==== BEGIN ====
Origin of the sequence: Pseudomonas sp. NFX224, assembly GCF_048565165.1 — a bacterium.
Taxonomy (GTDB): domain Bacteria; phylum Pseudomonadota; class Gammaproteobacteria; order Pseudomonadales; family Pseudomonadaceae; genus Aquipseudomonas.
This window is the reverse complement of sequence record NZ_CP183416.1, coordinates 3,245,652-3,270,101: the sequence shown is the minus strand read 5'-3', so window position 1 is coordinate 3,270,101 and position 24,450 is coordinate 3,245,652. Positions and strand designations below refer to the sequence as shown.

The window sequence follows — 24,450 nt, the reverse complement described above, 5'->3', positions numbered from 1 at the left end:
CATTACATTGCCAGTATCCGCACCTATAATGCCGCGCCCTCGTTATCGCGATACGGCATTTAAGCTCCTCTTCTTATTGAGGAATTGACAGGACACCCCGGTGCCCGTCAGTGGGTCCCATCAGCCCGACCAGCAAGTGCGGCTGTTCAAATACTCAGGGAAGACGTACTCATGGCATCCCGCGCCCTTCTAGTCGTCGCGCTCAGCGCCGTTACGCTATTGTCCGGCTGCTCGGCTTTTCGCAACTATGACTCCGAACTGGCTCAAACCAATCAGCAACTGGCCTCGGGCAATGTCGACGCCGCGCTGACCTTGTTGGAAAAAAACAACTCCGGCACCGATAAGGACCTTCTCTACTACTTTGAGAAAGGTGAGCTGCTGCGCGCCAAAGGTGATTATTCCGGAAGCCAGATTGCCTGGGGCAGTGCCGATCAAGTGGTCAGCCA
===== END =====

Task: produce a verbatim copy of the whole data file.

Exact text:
Origin of the sequence: Pseudomonas sp. NFX224, assembly GCF_048565165.1 — a bacterium.
Taxonomy (GTDB): domain Bacteria; phylum Pseudomonadota; class Gammaproteobacteria; order Pseudomonadales; family Pseudomonadaceae; genus Aquipseudomonas.
This window is the reverse complement of sequence record NZ_CP183416.1, coordinates 3,245,652-3,270,101: the sequence shown is the minus strand read 5'-3', so window position 1 is coordinate 3,270,101 and position 24,450 is coordinate 3,245,652. Positions and strand designations below refer to the sequence as shown.

The window sequence follows — 24,450 nt, the reverse complement described above, 5'->3', positions numbered from 1 at the left end:
CATTACATTGCCAGTATCCGCACCTATAATGCCGCGCCCTCGTTATCGCGATACGGCATTTAAGCTCCTCTTCTTATTGAGGAATTGACAGGACACCCCGGTGCCCGTCAGTGGGTCCCATCAGCCCGACCAGCAAGTGCGGCTGTTCAAATACTCAGGGAAGACGTACTCATGGCATCCCGCGCCCTTCTAGTCGTCGCGCTCAGCGCCGTTACGCTATTGTCCGGCTGCTCGGCTTTTCGCAACTATGACTCCGAACTGGCTCAAACCAATCAGCAACTGGCCTCGGGCAATGTCGACGCCGCGCTGACCTTGTTGGAAAAAAACAACTCCGGCACCGATAAGGACCTTCTCTACTACTTTGAGAAAGGTGAGCTGCTGCGCGCCAAAGGTGATTATTCCGGAAGCCAGATTGCCTGGGGCAGTGCCGATCAAGTGGTCAGCCA